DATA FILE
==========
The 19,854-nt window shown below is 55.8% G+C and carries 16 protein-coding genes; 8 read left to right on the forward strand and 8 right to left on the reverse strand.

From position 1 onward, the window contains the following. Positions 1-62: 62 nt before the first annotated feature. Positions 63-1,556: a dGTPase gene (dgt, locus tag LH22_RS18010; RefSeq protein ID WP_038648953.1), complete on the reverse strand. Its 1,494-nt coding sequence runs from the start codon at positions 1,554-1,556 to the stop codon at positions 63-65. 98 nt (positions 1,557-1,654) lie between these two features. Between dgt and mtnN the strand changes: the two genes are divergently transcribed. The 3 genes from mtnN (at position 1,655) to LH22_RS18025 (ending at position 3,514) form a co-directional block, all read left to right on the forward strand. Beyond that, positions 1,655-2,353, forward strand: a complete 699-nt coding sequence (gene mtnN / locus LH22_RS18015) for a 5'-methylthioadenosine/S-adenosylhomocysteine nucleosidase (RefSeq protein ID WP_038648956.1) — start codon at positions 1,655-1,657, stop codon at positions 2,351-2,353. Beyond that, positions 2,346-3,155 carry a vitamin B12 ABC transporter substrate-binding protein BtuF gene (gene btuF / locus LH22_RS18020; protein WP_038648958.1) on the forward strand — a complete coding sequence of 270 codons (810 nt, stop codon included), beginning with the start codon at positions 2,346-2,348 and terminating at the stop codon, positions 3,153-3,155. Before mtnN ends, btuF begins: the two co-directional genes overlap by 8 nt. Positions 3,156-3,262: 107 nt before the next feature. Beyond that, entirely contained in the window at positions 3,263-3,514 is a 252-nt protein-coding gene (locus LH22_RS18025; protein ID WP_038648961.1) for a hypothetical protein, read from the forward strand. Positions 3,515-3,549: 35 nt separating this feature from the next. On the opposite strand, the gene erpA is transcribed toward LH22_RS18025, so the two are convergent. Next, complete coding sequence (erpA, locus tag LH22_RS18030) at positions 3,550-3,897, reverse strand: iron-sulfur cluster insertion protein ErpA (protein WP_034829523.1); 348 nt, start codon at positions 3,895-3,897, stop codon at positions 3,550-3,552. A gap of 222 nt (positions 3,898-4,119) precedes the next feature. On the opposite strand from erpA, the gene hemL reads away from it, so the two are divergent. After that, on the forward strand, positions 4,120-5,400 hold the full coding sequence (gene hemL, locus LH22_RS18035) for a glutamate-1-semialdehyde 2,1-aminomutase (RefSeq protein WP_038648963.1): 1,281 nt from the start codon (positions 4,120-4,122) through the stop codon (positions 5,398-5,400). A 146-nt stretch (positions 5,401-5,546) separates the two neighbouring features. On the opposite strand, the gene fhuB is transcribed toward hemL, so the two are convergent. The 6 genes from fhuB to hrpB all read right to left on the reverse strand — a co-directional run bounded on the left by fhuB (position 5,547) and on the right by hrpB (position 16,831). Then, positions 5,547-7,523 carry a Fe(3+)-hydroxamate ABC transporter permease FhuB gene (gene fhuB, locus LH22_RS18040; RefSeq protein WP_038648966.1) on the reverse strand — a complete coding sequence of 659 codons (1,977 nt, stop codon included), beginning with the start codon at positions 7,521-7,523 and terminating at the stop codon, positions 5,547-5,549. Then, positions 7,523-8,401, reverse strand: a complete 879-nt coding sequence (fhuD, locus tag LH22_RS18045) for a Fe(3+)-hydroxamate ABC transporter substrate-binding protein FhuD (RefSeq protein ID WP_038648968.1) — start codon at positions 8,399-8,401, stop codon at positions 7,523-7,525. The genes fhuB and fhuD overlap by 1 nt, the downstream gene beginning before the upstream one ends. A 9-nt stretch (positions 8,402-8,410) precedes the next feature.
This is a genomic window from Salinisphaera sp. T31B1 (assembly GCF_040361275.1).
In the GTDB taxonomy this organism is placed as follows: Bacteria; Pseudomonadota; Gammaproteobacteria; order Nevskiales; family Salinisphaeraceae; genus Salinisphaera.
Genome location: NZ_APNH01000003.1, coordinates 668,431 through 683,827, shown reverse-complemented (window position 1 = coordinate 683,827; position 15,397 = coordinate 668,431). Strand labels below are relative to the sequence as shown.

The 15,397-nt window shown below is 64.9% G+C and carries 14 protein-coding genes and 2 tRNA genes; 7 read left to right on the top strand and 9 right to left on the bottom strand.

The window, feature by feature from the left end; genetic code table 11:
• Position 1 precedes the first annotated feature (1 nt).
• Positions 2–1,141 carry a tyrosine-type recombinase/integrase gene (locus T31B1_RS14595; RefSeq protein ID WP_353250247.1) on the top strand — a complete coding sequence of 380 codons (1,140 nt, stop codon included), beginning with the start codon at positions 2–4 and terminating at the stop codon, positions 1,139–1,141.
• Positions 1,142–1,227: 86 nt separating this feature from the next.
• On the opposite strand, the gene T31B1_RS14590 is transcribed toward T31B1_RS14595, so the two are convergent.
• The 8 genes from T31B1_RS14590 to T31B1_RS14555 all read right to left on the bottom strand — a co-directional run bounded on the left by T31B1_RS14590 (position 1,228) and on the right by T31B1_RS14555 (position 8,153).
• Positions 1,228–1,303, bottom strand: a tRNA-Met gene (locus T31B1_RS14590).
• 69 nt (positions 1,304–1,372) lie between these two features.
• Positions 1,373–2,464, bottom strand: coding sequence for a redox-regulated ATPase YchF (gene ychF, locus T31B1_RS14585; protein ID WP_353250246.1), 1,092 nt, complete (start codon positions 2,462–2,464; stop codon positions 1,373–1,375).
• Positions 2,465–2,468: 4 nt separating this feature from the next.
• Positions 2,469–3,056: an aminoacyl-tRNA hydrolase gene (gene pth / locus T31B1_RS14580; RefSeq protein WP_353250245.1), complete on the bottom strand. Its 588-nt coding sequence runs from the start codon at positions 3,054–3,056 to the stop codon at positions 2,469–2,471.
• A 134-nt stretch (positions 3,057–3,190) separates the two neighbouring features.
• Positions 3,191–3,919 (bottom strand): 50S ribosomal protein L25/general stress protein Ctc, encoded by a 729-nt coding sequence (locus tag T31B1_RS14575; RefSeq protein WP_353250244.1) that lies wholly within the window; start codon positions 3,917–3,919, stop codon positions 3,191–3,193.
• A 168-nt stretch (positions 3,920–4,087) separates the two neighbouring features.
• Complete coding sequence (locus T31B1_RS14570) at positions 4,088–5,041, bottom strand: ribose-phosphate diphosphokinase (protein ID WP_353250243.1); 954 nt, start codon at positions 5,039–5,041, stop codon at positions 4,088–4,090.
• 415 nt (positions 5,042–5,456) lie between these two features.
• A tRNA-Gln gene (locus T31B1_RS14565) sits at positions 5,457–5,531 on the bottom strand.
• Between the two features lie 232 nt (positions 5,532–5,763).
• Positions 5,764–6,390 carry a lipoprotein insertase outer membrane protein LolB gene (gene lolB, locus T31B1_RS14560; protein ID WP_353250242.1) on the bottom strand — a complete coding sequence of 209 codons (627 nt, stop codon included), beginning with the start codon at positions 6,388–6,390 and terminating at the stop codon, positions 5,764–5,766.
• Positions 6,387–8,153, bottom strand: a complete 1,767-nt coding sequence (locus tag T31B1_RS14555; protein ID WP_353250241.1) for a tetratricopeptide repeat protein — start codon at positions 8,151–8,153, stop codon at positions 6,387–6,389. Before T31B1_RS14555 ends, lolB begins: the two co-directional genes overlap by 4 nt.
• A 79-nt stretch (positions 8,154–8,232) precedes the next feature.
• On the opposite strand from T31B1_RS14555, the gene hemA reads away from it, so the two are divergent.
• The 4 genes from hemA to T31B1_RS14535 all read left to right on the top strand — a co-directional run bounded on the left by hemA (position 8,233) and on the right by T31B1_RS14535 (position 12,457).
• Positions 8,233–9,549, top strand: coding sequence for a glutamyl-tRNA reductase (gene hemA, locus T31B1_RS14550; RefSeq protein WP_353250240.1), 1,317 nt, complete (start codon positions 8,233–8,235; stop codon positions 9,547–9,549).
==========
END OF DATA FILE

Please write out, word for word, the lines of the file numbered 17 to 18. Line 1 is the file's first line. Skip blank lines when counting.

• Positions 2,469–3,056: an aminoacyl-tRNA hydrolase gene (gene pth / locus T31B1_RS14580; RefSeq protein WP_353250245.1), complete on the bottom strand. Its 588-nt coding sequence runs from the start codon at positions 3,054–3,056 to the stop codon at positions 2,469–2,471.
• A 134-nt stretch (positions 3,057–3,190) separates the two neighbouring features.